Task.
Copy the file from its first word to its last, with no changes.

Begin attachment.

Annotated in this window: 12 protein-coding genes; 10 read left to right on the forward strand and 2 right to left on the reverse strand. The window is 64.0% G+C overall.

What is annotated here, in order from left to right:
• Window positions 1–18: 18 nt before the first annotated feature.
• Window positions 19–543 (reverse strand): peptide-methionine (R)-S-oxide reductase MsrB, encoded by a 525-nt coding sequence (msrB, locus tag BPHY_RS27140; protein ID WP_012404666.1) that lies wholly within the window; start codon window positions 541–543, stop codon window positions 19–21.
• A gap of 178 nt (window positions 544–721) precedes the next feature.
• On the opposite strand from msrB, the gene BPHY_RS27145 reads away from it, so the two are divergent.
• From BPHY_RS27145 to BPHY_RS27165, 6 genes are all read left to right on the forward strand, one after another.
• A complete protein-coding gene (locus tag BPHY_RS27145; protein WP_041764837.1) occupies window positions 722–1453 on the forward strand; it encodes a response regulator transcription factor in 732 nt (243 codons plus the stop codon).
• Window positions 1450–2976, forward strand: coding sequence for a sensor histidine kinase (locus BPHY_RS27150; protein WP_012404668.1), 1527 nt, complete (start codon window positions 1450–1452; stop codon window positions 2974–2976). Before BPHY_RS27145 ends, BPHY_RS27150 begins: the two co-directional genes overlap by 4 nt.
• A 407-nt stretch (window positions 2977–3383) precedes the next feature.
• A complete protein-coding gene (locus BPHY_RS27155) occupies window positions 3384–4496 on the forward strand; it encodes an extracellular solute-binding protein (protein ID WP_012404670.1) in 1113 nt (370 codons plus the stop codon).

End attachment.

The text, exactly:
Annotated in this window: 12 protein-coding genes; 10 read left to right on the forward strand and 2 right to left on the reverse strand. The window is 64.0% G+C overall.

What is annotated here, in order from left to right:
• Window positions 1–18: 18 nt before the first annotated feature.
• Window positions 19–543 (reverse strand): peptide-methionine (R)-S-oxide reductase MsrB, encoded by a 525-nt coding sequence (msrB, locus tag BPHY_RS27140; protein ID WP_012404666.1) that lies wholly within the window; start codon window positions 541–543, stop codon window positions 19–21.
• A gap of 178 nt (window positions 544–721) precedes the next feature.
• On the opposite strand from msrB, the gene BPHY_RS27145 reads away from it, so the two are divergent.
• From BPHY_RS27145 to BPHY_RS27165, 6 genes are all read left to right on the forward strand, one after another.
• A complete protein-coding gene (locus tag BPHY_RS27145; protein WP_041764837.1) occupies window positions 722–1453 on the forward strand; it encodes a response regulator transcription factor in 732 nt (243 codons plus the stop codon).
• Window positions 1450–2976, forward strand: coding sequence for a sensor histidine kinase (locus BPHY_RS27150; protein WP_012404668.1), 1527 nt, complete (start codon window positions 1450–1452; stop codon window positions 2974–2976). Before BPHY_RS27145 ends, BPHY_RS27150 begins: the two co-directional genes overlap by 4 nt.
• A 407-nt stretch (window positions 2977–3383) precedes the next feature.
• A complete protein-coding gene (locus BPHY_RS27155) occupies window positions 3384–4496 on the forward strand; it encodes an extracellular solute-binding protein (protein ID WP_012404670.1) in 1113 nt (370 codons plus the stop codon).